When asked to justify the release of yet another movie on the subject of World War II, the director of Obława (Manhunt, 2012), Marcin Krzyształowicz, said: “There should be dozens of movies about World War II, provided that they explore new aspects of it.”
Obława was somehow overshadowed by the international recognition of features such as In Darkness and Rose, both of which were released in 2011, but Krzyształowicz’s effort is anything but a third wheel to Smarzowski and Holland’s hits. Obława is certainly the most audacious of the three films in terms of narrative and editing style. Krzyształowicz opted for a non-linear structure to recount the story of his protagonist, a Polish partisan nicknamed Wydra, ‘The Otter,’ (Marcin Dorociński) who mercilessly hunts down Nazi collaborators and performs, often gory, executions with cold professionalism.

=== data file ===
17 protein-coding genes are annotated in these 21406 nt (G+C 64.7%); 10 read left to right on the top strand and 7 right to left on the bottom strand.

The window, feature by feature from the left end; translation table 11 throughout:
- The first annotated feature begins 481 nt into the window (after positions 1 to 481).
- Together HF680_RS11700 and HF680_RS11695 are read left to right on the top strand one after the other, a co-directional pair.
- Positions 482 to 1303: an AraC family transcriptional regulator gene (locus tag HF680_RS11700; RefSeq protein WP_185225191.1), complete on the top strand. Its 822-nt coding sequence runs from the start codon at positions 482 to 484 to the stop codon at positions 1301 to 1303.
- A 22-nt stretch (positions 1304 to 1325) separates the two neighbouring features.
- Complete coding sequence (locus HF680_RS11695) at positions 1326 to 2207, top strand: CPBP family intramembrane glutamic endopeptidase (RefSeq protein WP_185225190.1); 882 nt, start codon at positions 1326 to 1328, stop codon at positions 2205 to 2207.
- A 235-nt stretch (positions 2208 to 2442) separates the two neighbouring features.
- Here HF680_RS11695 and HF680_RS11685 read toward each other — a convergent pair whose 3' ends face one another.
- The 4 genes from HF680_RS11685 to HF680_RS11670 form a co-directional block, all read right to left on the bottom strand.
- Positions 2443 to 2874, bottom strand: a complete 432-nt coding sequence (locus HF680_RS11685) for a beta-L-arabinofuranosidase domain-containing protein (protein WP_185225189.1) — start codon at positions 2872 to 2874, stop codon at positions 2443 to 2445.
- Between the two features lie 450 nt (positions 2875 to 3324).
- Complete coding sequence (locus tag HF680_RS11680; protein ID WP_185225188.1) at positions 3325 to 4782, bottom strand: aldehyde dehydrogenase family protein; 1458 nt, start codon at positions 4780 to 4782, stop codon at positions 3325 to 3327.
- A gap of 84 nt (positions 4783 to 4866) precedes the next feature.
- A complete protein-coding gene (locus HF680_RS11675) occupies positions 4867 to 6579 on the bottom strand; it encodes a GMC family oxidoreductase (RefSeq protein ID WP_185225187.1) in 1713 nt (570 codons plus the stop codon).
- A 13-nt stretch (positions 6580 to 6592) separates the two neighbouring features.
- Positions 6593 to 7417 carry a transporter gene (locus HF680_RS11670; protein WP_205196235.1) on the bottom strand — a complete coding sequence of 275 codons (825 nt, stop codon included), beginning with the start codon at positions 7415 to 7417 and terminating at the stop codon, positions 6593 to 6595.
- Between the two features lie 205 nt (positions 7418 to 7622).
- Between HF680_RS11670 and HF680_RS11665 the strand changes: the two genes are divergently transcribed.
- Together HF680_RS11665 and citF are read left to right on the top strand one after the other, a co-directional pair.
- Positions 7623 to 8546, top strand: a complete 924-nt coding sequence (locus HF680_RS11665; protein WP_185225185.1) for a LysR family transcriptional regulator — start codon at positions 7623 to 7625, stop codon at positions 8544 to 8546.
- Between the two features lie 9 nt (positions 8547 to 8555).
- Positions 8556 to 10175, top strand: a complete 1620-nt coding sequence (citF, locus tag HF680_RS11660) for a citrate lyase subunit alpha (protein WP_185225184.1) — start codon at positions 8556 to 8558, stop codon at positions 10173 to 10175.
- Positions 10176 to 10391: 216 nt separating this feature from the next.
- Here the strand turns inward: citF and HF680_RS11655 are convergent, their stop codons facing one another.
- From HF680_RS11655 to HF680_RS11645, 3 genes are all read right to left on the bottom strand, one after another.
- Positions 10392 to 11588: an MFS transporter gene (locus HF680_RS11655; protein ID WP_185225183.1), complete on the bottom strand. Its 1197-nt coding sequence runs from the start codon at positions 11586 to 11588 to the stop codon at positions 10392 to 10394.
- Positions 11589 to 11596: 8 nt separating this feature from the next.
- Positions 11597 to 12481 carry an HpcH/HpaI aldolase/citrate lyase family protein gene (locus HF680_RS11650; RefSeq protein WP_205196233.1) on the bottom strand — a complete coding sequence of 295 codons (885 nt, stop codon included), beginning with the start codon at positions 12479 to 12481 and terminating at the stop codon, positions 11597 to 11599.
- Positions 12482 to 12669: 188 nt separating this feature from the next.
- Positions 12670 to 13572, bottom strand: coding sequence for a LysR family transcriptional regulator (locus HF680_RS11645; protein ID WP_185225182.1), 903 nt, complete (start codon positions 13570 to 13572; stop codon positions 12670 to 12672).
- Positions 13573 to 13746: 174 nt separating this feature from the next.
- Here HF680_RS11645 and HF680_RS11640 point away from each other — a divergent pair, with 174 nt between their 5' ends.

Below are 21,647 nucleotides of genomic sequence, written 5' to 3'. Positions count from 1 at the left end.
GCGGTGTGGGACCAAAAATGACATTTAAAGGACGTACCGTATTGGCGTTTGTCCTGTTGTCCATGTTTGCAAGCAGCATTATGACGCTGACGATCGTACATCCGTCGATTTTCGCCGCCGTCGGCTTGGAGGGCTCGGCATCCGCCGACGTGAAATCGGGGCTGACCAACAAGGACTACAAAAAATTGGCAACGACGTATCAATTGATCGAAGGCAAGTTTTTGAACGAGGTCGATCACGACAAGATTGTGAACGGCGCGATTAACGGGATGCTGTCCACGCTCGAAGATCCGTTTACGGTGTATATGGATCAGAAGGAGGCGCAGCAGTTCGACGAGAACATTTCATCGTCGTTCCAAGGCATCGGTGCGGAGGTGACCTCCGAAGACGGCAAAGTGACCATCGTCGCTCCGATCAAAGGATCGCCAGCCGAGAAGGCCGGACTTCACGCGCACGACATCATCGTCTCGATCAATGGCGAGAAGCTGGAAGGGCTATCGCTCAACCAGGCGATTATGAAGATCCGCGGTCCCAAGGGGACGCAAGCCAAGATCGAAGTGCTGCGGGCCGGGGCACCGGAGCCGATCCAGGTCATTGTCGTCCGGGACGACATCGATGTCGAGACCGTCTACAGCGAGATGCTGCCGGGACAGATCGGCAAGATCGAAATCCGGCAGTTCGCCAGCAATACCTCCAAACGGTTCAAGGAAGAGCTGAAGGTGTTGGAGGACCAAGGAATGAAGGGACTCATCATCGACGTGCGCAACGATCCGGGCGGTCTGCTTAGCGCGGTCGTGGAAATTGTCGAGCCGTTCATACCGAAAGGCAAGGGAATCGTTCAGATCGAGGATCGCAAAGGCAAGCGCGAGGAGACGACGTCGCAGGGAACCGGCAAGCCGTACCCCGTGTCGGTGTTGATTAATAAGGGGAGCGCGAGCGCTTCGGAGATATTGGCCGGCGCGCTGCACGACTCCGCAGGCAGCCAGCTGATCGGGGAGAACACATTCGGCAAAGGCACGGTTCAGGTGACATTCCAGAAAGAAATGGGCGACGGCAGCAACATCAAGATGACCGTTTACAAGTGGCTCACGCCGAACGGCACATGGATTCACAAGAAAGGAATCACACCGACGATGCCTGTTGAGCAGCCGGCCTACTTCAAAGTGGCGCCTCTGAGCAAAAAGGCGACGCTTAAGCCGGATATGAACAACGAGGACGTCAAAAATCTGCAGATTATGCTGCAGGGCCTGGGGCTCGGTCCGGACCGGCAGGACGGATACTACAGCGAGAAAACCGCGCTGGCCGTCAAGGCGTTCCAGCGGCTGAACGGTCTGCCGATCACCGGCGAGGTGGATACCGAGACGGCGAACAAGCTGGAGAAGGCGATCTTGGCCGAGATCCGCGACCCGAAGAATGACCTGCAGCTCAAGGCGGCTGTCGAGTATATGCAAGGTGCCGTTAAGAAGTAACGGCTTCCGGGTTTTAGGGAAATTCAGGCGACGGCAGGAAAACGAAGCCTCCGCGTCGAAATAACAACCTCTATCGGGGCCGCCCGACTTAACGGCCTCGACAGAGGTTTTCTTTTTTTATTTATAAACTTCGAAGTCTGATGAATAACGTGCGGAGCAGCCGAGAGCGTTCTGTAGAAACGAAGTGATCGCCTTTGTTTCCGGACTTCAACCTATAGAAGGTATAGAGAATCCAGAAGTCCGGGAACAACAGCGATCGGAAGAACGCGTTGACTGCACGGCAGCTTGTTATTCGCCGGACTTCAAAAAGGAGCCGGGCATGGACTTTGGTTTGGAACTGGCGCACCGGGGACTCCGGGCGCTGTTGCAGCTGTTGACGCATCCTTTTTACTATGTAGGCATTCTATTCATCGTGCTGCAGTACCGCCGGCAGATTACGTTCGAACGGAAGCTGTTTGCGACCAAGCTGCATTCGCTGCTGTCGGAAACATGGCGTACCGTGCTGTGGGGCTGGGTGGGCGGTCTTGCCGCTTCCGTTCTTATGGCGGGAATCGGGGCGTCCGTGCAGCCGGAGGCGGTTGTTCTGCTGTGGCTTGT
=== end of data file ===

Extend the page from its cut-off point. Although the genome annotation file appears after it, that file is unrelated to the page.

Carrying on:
Maciej Stuhr plays Henryk, a former friend turned traitor who The Otter must kill, forcing him to examine his actions and motivations. Stuhr exudes the cowardice and insecurity of a turncoat, while Dorociński is simply impeccable in his role. Set among forest clearings magisterially captured by Arkadiusz Tomiak, Obława feels something like an extended cut-scene from a yet-to-be- released stealth game.